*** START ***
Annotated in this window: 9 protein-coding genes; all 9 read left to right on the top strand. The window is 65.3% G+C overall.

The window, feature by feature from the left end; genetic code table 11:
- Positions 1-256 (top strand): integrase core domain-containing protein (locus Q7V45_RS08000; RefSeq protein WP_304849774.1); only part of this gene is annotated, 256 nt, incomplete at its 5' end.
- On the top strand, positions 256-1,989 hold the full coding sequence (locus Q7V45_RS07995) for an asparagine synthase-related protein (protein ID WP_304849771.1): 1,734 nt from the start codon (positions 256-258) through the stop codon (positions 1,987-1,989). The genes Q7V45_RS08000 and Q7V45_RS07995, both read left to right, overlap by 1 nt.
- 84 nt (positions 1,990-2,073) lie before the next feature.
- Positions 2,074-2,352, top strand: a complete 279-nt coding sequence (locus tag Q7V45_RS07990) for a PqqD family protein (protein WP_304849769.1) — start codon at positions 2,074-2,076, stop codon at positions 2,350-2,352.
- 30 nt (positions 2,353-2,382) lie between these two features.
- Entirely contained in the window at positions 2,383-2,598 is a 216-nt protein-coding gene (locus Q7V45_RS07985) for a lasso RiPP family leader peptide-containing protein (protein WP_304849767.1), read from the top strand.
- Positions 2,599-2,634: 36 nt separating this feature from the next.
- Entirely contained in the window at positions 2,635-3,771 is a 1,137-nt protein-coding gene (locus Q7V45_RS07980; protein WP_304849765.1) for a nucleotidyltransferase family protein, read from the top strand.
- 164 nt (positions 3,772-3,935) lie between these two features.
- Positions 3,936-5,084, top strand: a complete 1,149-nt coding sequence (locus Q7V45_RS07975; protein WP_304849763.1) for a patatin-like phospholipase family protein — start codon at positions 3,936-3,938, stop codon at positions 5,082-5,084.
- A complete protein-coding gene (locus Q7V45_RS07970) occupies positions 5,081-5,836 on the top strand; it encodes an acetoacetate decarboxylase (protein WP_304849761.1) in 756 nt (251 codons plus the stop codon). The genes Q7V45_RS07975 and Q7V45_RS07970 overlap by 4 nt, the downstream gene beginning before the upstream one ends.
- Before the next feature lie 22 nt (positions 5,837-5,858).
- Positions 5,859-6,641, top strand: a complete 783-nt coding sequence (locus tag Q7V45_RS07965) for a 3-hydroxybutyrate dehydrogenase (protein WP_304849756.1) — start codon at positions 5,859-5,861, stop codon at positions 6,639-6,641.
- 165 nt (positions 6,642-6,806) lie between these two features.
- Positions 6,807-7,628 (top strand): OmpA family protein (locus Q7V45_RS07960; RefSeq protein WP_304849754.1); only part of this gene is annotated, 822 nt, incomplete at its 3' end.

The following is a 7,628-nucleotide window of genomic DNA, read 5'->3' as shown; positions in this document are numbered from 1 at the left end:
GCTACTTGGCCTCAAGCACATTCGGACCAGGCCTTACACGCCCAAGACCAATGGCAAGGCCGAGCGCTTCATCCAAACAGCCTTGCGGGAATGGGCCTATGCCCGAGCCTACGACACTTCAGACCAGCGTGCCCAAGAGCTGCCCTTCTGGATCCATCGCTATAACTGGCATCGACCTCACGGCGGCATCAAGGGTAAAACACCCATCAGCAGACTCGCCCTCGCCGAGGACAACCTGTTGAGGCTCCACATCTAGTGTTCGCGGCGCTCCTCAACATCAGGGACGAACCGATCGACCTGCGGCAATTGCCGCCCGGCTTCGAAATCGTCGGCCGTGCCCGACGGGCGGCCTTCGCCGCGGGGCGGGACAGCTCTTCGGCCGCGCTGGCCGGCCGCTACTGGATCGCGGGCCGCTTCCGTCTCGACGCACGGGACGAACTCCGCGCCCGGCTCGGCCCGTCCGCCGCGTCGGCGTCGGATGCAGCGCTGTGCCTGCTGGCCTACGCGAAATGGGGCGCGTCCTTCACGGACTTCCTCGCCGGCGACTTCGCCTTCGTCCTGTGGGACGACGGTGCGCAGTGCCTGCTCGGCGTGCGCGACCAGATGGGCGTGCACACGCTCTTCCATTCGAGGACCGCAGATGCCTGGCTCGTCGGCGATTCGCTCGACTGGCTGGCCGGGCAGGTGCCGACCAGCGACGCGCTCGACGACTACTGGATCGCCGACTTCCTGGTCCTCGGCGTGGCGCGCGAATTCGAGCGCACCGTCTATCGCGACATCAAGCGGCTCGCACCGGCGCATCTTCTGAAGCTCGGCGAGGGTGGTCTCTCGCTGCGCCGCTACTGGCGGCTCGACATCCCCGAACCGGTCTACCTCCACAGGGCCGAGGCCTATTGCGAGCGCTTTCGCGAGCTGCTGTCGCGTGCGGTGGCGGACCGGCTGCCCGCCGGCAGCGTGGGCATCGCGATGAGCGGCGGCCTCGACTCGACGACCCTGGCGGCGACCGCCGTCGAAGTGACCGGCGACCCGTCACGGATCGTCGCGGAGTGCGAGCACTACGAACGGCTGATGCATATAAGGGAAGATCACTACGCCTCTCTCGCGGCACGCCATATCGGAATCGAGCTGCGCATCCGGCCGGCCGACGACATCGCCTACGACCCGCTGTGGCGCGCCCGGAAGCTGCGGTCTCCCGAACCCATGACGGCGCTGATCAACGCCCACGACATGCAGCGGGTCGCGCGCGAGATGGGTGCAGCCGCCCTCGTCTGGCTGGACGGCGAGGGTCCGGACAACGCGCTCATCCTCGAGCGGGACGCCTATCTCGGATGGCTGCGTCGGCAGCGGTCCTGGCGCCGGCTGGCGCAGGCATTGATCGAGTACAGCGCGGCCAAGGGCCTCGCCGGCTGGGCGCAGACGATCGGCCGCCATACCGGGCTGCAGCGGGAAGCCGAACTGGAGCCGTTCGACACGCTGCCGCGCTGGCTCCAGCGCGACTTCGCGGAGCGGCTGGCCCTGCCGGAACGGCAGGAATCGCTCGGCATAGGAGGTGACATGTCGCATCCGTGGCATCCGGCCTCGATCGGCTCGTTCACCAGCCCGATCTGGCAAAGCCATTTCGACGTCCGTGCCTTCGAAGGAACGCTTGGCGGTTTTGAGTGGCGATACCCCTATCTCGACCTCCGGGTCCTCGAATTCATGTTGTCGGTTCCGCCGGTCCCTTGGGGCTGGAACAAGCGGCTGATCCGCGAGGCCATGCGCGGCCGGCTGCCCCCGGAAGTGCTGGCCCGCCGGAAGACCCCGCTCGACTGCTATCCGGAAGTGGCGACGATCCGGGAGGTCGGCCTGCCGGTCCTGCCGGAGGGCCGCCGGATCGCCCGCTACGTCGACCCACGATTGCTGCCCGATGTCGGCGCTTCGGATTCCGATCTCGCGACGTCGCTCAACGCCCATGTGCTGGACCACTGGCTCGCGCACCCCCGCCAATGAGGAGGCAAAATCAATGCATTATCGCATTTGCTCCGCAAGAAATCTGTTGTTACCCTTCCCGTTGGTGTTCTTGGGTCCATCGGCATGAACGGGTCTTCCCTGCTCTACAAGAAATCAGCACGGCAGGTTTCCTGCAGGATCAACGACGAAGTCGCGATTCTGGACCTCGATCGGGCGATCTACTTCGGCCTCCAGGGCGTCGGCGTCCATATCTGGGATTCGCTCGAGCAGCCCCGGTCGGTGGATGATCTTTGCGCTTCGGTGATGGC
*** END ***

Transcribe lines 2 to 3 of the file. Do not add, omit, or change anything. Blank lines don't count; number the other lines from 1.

The window, feature by feature from the left end; genetic code table 11:
- Positions 1-256 (top strand): integrase core domain-containing protein (locus Q7V45_RS08000; RefSeq protein WP_304849774.1); only part of this gene is annotated, 256 nt, incomplete at its 5' end.